It was no surprise to many of us that when my noble friend Lord Jenkins of Hillhead was Home Secretary my noble friend Lord Lester was appointed his special adviser. The 1976 Race Relations Act bears the hallmark of his efforts in this field. When we add to this his record on human rights we see that he should be listened to with great respect, because he makes sense on matters of equality of opportunity and the elimination of all forms of discrimination.

Let me stress what we all know. The United Kingdom has signed, but not ratified, several important protocols to the International Convention, which enhance the protection of human rights. It should therefore be no surprise to anyone that without ratification those protocols remain non-binding on the United Kingdom. That has left us without international remedy. What we now do is to submit periodic reports on the legislative, judicial and other measures that the Government have taken in order to give effect to the International Convention on the Elimination of All Forms of Racial Discrimination. In other words, where British legislation is silent we are left without international remedy.

The international convention we are all talking about is the great theme based on the United Nations Charter and other instruments, both national and international, concerned with human rights and civil liberties. The bottom line is about equality.

I simply want to concentrate on one issue: Part 4 of the International Convention on the Elimination of All Forms of Racial Discrimination. I need not spell out all the details. It is sufficient to say that the term "racial discrimination" means any distinction, exclusion, restriction or preference, based on race, colour, descent or national or ethnic origin, which has the purpose or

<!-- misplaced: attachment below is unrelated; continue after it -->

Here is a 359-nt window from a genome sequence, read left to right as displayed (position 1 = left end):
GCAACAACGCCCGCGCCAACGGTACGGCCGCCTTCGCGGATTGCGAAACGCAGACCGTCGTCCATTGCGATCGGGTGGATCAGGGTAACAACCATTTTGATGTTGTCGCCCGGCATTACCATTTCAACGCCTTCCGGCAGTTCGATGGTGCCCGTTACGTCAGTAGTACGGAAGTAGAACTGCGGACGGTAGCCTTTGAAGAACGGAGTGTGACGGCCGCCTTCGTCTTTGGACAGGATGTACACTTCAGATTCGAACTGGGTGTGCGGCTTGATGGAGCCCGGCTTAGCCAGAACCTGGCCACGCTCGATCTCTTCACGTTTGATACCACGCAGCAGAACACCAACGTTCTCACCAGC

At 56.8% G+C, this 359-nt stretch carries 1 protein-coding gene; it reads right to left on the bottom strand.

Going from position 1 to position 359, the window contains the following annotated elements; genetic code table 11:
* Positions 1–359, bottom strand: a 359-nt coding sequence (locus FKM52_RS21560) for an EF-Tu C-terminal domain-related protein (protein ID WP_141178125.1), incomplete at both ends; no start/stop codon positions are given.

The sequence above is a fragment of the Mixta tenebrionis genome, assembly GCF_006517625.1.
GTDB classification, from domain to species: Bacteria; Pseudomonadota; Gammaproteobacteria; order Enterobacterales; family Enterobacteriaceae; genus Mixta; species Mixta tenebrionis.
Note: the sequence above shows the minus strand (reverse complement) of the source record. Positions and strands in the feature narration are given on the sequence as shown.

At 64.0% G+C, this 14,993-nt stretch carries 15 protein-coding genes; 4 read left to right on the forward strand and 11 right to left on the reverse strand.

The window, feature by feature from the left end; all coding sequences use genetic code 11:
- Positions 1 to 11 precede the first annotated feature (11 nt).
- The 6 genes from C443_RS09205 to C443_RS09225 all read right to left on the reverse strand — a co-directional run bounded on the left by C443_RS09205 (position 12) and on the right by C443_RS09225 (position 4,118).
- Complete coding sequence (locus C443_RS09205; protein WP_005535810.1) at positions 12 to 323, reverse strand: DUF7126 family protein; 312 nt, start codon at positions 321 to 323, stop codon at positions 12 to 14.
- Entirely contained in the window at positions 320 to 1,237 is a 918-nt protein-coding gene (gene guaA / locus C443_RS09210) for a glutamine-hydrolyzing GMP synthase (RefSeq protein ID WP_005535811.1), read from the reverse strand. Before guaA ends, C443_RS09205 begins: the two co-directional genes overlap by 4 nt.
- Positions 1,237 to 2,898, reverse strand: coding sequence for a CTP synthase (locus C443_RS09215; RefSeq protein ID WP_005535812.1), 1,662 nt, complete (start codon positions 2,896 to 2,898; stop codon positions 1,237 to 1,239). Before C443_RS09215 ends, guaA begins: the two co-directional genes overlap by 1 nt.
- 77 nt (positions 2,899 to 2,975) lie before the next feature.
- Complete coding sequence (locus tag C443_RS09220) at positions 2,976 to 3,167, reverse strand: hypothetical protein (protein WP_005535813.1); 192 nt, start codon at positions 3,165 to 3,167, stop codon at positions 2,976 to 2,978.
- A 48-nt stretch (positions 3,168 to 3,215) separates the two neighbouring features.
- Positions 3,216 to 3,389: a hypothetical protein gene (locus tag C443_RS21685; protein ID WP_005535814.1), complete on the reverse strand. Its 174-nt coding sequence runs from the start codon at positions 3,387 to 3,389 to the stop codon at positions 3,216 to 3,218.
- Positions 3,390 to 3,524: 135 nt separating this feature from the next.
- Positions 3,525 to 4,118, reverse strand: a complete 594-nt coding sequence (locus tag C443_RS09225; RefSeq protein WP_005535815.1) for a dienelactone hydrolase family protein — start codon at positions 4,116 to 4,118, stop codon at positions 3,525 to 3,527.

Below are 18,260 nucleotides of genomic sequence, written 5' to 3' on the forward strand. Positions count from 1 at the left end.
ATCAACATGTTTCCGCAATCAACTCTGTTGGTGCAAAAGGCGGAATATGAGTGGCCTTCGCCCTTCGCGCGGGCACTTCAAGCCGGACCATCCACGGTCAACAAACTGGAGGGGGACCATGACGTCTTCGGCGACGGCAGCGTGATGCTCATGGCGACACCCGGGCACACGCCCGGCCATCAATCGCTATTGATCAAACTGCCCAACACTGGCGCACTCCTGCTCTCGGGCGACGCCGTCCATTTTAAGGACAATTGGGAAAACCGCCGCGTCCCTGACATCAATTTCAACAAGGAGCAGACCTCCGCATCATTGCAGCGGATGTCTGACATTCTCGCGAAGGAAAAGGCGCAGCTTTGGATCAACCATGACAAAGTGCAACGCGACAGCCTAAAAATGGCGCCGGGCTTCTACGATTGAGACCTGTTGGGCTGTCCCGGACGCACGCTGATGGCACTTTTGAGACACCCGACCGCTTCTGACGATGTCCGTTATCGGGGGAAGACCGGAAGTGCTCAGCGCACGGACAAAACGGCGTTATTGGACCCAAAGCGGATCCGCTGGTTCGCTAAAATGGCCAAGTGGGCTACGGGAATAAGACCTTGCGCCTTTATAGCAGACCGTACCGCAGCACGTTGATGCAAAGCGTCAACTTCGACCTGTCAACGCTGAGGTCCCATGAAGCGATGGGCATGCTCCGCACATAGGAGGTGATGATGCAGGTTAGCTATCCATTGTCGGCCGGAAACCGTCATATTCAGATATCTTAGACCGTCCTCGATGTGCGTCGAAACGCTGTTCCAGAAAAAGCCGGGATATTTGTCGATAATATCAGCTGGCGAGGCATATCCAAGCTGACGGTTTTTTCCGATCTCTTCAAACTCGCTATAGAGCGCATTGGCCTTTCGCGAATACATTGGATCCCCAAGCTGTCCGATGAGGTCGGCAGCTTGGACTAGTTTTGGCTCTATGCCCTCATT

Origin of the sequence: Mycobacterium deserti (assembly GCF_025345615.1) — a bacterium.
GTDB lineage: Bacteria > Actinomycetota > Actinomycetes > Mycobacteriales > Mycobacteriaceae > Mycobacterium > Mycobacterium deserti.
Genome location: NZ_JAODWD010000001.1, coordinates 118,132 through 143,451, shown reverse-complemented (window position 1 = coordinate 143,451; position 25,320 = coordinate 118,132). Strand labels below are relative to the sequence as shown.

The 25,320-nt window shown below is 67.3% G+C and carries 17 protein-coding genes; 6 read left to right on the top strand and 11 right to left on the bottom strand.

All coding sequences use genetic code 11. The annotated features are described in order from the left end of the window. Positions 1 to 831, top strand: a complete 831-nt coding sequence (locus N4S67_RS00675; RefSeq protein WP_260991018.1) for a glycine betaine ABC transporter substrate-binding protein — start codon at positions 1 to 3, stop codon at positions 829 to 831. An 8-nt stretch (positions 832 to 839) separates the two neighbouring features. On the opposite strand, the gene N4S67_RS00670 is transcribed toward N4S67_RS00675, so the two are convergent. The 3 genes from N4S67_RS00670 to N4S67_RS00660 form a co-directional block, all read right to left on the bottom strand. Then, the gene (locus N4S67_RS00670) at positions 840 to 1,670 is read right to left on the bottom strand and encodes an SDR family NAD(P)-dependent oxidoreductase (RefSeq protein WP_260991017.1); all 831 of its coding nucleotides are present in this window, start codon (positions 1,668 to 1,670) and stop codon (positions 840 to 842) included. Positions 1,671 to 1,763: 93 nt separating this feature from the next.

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effect of nullifying or impairing the recognition, enjoyment or exercise on an equal footing of human rights or fundamental freedoms in political, economic, social or cultural life, or any other form of public life.

I must admit that we have a record in this area which is the envy of the western world. This is not denied. There has been a long, slow process of race legislation introduced in 1965, 1968 and 1976. It would be wrong not to admit that the Government are committed to the elimination of all forms of racism and to the development of policies which address racial discrimination, intolerance and violence. We all subscribe to a society in which every individual, whatever his or her racial or ethnic origin, is able to fulfil his or her potential through the enjoyment of equal rights, opportunities and responsibilities.

But, despite this enviable record, there are some crucial gaps in the way in which we tackle racial discrimination in this country. This is particularly so when discrimination surfaces in public bodies. Let me explain. The last Race Relations Act was passed in 1976. It established the Commission for Racial Equality and charged this body to eliminate racial discrimination and promote equality of opportunity. It has also been given the task of reviewing legislation to ensure that it is effective.

We all know that in the past 23 years the commission has reviewed and reported to the Government on three occasions about the inadequacies and flaws in the current legislation. One particular concern is the exemption granted to public services.

Of course, I am aware that as a response to the Macpherson inquiry, the Government are committed to removing this anomaly and bringing all public services within the scope of the race relations legislation. To the credit of the Home Secretary, he established the Macpherson inquiry which highlighted the extent of racism in one of our public services, the police. The previous Home Secretary steadfastly refused to order an inquiry despite the pleas made by the Lawrence family, the Commission for Racial Equality and a good number of other organisations. Of course, he was entitled to do that but if that attitude had prevailed and the same administration was in power now, would we have ever found out the extent of racism and racial discrimination, as highlighted in the Macpherson Report?